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The Rights of the People of God

By Carolyn Hyppolite ~

Last week I received a phone call about a part time job. The man on the phone had my resume in front of him as he spoke to me and he seemed quite pleased with what he was reading.

“This is exactly what I need,” he said. “Can you come in for an interview this afternoon?”

We set up a 2p.m. appointment for that day and I was certain that I was heading there to be offered a job.

That’s not what happened.

As I sat waiting for him, I wondered what kind of name is Ephraim. There is a St. Ephrem in the Catholic and Orthodox Church but I have never met anyone who used that name. Perhaps, Egyptian, I wondered, Coptic Orthodox?

I had not been wondering for too long when I saw a bearded man wearing a yamaka. Of course, Ephraim, one of the tribes of Israel, I said. It’s very easy to forget those original worshippers of Yahweh.

When my interviewer arrived, I reached out to shake his hands.

I don’t shake hands,” he said. “It’s my policy. I said the same thing to my lawyer this morning. I don’t shake hands.”

I wondered if it is because I am female or a goy. But I did not dwell on that. I wanted the job and tried as quickly as possible to turn the conversation to the position to be filled.

However, it seemed impossible. My interviewer, who had been enthusiastic on the phone that morning, seemed uninterested in my application. He asked a few basic questions and told me that he had to interview other people.

As I stood up, he reiterated that he would not shake my hands. I said, “It’s no problem. I understands,” trying my best to placate the man who I hoped would be writing me a regular paycheck.

Is my skirt too short? I wondered. Perhaps, my sleeves are too short. Is he racist? Was he not expecting me to be a black woman? Why would he imagine that only Jews would answer his ad?

As I walked away I became increasingly furious as I reflected on the fact that I am the same woman whose resume he thought was perfect only a few hours ago.

“Only religious people can get away with this,” I thought to myself. “Only a religious person could commit an act that is not only socially inappropriate but implicitly insulting and plead ‘my religion’ in his defense.”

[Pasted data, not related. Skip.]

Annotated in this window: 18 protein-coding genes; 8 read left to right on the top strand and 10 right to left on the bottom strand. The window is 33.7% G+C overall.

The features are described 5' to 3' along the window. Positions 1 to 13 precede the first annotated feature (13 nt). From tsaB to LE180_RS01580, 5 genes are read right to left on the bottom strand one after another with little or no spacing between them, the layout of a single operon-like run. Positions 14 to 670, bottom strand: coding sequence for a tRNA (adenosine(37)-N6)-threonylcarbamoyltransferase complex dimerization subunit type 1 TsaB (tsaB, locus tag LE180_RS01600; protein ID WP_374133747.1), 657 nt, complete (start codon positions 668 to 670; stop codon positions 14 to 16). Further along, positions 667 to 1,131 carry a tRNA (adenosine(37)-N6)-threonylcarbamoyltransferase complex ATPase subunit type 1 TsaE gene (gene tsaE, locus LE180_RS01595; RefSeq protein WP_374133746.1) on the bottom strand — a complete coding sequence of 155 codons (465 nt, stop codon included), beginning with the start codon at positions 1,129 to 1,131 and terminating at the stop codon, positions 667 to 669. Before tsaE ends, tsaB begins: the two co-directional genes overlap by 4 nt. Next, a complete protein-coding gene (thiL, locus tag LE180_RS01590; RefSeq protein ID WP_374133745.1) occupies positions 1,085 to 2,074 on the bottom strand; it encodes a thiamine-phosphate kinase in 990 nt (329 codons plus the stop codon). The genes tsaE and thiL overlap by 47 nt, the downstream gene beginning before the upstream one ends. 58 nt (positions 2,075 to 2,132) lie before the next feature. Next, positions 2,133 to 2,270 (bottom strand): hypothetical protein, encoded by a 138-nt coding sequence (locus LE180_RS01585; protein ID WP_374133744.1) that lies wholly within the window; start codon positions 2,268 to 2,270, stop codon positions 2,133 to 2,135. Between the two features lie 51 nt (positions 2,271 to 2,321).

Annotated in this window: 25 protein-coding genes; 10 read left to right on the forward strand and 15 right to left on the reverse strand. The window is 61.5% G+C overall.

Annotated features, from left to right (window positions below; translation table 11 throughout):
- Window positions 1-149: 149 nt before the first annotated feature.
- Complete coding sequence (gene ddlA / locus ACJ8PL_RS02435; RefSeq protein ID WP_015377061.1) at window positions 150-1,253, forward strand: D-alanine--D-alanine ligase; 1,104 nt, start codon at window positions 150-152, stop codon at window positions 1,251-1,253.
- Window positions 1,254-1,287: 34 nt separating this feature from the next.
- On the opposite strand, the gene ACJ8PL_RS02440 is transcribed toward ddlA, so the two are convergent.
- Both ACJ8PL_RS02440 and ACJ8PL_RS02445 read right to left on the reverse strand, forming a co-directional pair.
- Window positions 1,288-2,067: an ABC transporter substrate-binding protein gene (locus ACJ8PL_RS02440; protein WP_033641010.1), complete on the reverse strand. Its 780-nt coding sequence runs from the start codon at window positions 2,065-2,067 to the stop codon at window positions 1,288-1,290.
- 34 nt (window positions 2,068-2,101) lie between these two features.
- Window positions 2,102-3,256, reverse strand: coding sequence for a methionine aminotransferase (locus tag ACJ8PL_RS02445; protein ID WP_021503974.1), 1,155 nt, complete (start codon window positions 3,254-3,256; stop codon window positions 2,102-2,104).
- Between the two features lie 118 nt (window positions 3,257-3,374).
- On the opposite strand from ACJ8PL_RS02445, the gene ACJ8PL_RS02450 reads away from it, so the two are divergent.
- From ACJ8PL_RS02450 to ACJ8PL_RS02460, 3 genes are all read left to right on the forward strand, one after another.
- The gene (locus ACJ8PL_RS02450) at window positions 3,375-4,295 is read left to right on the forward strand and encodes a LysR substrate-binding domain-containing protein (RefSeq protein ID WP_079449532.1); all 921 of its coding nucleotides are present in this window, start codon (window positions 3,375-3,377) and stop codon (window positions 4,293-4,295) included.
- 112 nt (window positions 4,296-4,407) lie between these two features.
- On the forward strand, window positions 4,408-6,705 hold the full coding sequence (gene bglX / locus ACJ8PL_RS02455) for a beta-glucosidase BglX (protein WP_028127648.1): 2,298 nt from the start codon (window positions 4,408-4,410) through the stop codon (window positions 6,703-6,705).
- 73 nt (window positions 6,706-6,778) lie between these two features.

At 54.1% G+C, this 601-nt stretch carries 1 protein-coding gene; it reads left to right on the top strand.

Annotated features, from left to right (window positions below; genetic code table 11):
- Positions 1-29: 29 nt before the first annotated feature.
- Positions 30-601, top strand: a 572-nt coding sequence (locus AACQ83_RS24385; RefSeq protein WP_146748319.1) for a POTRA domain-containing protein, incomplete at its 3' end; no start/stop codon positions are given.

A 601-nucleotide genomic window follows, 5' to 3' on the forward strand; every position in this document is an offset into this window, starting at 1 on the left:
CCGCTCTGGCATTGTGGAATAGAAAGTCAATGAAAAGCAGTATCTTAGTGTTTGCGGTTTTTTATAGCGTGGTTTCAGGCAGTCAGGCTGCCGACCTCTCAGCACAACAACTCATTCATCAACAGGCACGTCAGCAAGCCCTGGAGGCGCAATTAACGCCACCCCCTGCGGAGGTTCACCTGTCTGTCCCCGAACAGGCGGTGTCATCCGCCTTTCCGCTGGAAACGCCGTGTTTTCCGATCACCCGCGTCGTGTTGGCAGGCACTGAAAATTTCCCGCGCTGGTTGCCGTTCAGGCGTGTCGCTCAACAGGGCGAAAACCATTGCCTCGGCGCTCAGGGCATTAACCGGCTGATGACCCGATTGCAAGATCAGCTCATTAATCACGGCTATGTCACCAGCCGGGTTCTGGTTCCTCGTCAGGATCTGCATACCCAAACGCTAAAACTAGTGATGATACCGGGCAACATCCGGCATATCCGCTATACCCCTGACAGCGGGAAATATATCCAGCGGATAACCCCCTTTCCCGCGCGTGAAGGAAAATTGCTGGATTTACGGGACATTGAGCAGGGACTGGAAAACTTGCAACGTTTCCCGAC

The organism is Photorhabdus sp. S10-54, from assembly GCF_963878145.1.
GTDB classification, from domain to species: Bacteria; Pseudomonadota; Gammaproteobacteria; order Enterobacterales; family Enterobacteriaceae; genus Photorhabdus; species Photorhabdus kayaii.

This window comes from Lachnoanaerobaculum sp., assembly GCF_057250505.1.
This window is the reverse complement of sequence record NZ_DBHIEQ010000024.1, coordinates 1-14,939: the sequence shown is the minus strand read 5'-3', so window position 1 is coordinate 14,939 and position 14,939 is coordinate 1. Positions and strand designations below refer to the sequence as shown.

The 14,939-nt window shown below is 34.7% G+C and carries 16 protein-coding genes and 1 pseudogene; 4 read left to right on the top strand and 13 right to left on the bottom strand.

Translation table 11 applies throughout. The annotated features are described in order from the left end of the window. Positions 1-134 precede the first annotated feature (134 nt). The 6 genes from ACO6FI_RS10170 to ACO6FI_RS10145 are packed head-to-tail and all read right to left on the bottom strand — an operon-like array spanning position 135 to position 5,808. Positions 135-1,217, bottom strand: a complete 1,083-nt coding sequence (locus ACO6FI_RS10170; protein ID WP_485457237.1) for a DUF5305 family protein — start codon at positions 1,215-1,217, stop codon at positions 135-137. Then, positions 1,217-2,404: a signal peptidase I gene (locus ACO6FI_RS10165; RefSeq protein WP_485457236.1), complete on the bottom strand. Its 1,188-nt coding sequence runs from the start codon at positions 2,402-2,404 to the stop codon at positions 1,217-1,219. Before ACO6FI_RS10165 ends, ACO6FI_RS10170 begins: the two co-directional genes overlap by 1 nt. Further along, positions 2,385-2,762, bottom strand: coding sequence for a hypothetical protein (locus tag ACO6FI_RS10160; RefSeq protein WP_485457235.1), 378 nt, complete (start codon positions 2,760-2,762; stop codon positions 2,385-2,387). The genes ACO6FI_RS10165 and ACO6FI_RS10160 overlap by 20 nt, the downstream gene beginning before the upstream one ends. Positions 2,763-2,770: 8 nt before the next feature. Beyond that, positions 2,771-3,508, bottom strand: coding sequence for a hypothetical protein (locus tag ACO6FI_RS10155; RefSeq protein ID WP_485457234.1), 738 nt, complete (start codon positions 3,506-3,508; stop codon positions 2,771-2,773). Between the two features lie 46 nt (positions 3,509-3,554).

I could always wash my hands, but it’s harder to wash a hurt feeling.Refusing to participate in customary and morally neutral social norms is inherently rude. Shaking hands is what we do in the West. It is how we show respect. By refusing to shake my hand, he is declining to participate in a simple act of civility that lubricates our social interaction.

Yet, it is even worse than that. He is refusing to touch me because his God tells him I am unclean. He can treat me as an inferior being and hide behind God the whole time.

Ironically, it was I—an apostate with no moral compass—who tried to be considerate and kind. You don’t want to touch my hand? “No problem,” I said. I am unclean, you say? “Well, I understand.”

I remembered all the times that I had wanted to not shake someone’s hands, like someone who I had just seen pick his nose. But having no such option—no deity that permits rudeness to nose pickers—I yielded and shook the hand. I could always wash my hands, but it’s harder to wash a hurt feeling.

But he had no such concerns about my wounded feelings. He, sat there, self-righteous and satisfied, that his God is pleased at his having insulted me. With God, all is justified.

Oh, the many pages I could write on the rights that the faithful arrogate to themselves. I have had complete strangers call me on the phone to interrogate me for my atheism (He got the number from a concerned Christian friend). I have had men take me on dates and used it for missionary purposes. My own mother has wondered if I lost a tutoring client because of my apostasy and she was on the side of the Christian client. Of course, like all unbelievers, I am often told that I am destined to spend eternity suffering; that I deserve an eternity of suffering; that I have chosen it; I am told this in love, of course.

These are just the minor inconveniences and insults that the people of Abraham subject us to. Yet, their imagined rights extend to graver matters. They proclaim the right to not feed those whose sexuality they find deviant. They proclaim the right to deny contraception to loose women or any women they like. They proclaim the right to indoctrinate children with mythology over scientific truth. They proclaim the right to not sit next to women on airplanes. They proclaim the right to hinder social interaction through veiled faces. And of course, they proclaim all these rights at the expense of tax payers.

Within all of us they is the potential to be unkind and self-righteous, but without an imaginary friend, there is no one to excuse it. If I am rude, I have no one to hide behind. I have to face myself, knowing that I am without excuse. Moreover, I know there is actually no Jew or Gentile in or out of Christ. There is only life on Earth, which is tightly related through millions of years of evolution.

This knowledge is not only the beginning of wisdom but of decency.



Carolyn Hyppolite is the author of Still Small Voices: The Testimony of a Born Again Atheist.

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